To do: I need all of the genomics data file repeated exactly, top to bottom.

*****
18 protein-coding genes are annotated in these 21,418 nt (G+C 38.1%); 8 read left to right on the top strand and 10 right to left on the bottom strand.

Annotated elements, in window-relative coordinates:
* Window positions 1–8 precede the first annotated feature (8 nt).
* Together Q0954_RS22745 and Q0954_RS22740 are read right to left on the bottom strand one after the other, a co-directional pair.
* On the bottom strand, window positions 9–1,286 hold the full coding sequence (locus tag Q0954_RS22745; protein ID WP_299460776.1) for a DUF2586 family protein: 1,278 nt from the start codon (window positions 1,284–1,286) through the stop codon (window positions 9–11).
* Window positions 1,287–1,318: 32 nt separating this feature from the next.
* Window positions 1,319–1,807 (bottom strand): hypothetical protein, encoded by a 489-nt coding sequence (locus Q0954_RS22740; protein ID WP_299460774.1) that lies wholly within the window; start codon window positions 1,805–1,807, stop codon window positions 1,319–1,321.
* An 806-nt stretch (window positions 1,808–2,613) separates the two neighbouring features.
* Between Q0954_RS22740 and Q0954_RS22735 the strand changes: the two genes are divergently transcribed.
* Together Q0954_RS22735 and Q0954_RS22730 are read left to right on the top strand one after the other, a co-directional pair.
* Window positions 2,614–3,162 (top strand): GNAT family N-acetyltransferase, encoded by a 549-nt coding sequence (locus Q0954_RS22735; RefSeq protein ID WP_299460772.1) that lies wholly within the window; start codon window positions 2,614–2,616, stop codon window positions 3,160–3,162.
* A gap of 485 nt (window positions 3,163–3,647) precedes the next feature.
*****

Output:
18 protein-coding genes are annotated in these 21,418 nt (G+C 38.1%); 8 read left to right on the top strand and 10 right to left on the bottom strand.

Annotated elements, in window-relative coordinates:
* Window positions 1–8 precede the first annotated feature (8 nt).
* Together Q0954_RS22745 and Q0954_RS22740 are read right to left on the bottom strand one after the other, a co-directional pair.
* On the bottom strand, window positions 9–1,286 hold the full coding sequence (locus tag Q0954_RS22745; protein ID WP_299460776.1) for a DUF2586 family protein: 1,278 nt from the start codon (window positions 1,284–1,286) through the stop codon (window positions 9–11).
* Window positions 1,287–1,318: 32 nt separating this feature from the next.
* Window positions 1,319–1,807 (bottom strand): hypothetical protein, encoded by a 489-nt coding sequence (locus Q0954_RS22740; protein ID WP_299460774.1) that lies wholly within the window; start codon window positions 1,805–1,807, stop codon window positions 1,319–1,321.
* An 806-nt stretch (window positions 1,808–2,613) separates the two neighbouring features.
* Between Q0954_RS22740 and Q0954_RS22735 the strand changes: the two genes are divergently transcribed.
* Together Q0954_RS22735 and Q0954_RS22730 are read left to right on the top strand one after the other, a co-directional pair.
* Window positions 2,614–3,162 (top strand): GNAT family N-acetyltransferase, encoded by a 549-nt coding sequence (locus Q0954_RS22735; RefSeq protein ID WP_299460772.1) that lies wholly within the window; start codon window positions 2,614–2,616, stop codon window positions 3,160–3,162.
* A gap of 485 nt (window positions 3,163–3,647) precedes the next feature.